Independent Student Newspaper Since 1969

The Badger Herald

Independent Student Newspaper Since 1969

The Badger Herald

Independent Student Newspaper Since 1969

The Badger Herald


Breaking down baseball: Chicago Cubs

No team in all of sports has had worse luck/fate/destiny than the Chicago Cubs. Over the past couple years the team has spent money like crazy, picked up a seasoned coach, and established a roster that should, at least on paper, be one of the strongest in the National League.

The good people down at Wrigley can blame it on the billy goat or whatever they want, but the Cubs are just destined to lose. It’s been 101 years and counting…



After offering Alfonso Soriano such an outlandish contract four seasons ago, the team put its fate in his hands. For the Cubs to have any hope of contending with the St. Louis Cardinals they will need Soriano to find the form that made him a $100 million man.

Upon arriving in Chicago, Soriano’s production has declined in every category across the board.

Since the 2006 season (his contract year) when Soriano hit 46 home runs and stole 41 bases, his home runs, RBIs, stolen bases and average have all dropped significantly. Last year, in 117 games, Soriano hit .241 with 20 home runs, 55 RBIs and only nine stolen bases.

For this team to reach the next level, these numbers — as well as his shaky knees — will have to improve.

Last year saw a resurgence for Derrek Lee, the Cubs’ 6-foot-5 cleanup hitter.

While Lee has consistently hit well across the board for years, in 2009 he upped his home run total by 15 to 35, while driving in 100 runs for the first time in four years. The Cubs will need Lee’s consistency and leadership if they are to make any noise this year.

An injury to Lee would be devastating in Wrigley.

In half a season last year Aramis Ramirez hit 15 home runs and drove in 65 RBIs while hitting .317. If he can stay healthy (always a question with Ramirez) he will give the Cubs the firepower needed to contend in their division.

Marlon Byrd had a solid season last year with Texas. His 20 home runs and 89 RBIs will help in this lineup assuming he can produce. Last year was the 31-year-old’s first season with more than 10 homeruns, so only time will tell whether he will continue to produce.

Geovany Soto, looking to regain his 2008 form when he was Rookie of the year, will start behind home plate, Mike Fontenot and Ryan Theriot will start at second and short, and Kosuke Fukudome will man centerfield. If he can also find his 2008 form, this lineup will have what it takes to win the division provided the pitching can keep up.


Carlos Zambrano, who apparently has arrived at spring training in better shape than last season, will have to step up his game and return to being the dominant pitcher he was in 2008 when he pitched a no-hitter. A 9-7 record with an ERA encroaching on 4.00 will not be enough for the ace of the Cubs.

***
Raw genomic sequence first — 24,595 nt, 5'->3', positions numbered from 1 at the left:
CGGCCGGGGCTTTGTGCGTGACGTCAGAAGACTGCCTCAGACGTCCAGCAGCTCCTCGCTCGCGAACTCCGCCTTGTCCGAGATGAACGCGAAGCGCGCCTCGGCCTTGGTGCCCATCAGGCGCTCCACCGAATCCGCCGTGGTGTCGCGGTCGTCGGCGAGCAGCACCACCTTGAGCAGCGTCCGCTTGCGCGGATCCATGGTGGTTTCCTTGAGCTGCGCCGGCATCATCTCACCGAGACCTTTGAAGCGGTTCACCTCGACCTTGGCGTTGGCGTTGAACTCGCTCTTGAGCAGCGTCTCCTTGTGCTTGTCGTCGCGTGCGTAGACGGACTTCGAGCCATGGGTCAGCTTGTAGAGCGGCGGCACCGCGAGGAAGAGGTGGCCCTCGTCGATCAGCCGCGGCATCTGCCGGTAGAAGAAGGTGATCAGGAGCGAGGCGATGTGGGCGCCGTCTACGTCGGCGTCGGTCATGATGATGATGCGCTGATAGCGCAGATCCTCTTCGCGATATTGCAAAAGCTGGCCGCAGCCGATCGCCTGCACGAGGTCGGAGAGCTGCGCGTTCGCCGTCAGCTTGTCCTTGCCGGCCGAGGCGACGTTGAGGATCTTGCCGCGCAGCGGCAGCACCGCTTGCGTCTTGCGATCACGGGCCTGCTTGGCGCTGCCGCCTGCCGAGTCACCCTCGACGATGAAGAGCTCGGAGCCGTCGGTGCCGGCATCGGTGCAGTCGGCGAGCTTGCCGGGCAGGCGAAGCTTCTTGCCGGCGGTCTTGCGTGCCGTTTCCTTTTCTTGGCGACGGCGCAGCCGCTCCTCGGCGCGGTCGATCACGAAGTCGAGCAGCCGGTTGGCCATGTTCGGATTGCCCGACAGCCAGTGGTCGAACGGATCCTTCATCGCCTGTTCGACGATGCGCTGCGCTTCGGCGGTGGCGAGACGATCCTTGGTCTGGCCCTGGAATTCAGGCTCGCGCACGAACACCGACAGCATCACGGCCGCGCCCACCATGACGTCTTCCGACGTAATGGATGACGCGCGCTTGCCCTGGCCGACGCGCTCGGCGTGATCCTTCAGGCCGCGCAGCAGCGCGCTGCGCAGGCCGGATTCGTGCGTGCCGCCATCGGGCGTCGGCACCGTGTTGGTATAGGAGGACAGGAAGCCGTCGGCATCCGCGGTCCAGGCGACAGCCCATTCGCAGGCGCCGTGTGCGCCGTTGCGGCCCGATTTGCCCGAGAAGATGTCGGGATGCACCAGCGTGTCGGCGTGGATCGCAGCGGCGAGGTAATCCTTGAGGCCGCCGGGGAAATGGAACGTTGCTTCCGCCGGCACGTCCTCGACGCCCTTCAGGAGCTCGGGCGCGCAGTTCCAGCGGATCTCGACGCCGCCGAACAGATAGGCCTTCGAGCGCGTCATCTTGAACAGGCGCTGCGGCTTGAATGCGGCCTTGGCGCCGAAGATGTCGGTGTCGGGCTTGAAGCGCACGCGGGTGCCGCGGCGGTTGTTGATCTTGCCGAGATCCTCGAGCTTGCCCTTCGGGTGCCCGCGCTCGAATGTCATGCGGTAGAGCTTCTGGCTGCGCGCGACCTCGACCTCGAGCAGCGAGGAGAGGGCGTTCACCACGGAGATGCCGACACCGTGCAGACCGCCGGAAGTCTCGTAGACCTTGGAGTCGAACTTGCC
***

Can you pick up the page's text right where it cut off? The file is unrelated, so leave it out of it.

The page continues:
If Zambrano is able to control his mental game his physical gifts should come to the forefront and help him return to his dominant form.

With Rich Harden now in Texas, Ted Lilly moves into the second spot in the rotation.

While many believed that the Cubs paid too much for a pitcher who had one strong season, Lilly has been the most consistent pitcher on the Cubs roster since he joined the team. He has logged 15, 17 and 12 wins over the past three seasons, and Lilly had the lowest ERA of his career last season.

The Cubs’ only concern is that Lilly is coming off shoulder surgery. All seems well now, but we are dealing with the cubs, so nothing is a sure thing.

Ryan Dempster will pitch in the third spot, trying to prove that his blistering 2008 season was no fluke (17 wins, 2.96 ERA with 187 Ks). Randy Wells looks to build upon a 12-win season in the fourth rotation spot and Tom Gorzelanny will start in the final spot in the rotation.

In the bullpen, Carlos Marmol will begin the year as the Cubs closer.


On paper, there is no reason to think that Chicago can’t win the division. They have a plethora of offensive bats, and enough pitching to make sure those runs are not wasted.

But when it comes down to it, there is something about the Cubs that always seems to keep them from maximizing their potential. One cannot be sure if it is supernatural, or just a case of bad luck. Who knows if $20 million will be completely wasted on Alfonso Soriano, or if Carlos Zambrano will loose his cool and slug Lou Piniella.

Something always goes wrong for this team, and the distractions seem to always keep them out of first place. The Cardinals will more than likely walk away with the division this season, but if the Cubs can keep their composure there is no reason that they could not pull out a wild-card berth and make some noise in the playoffs.

Except of course the fact that they’re the Cubs.

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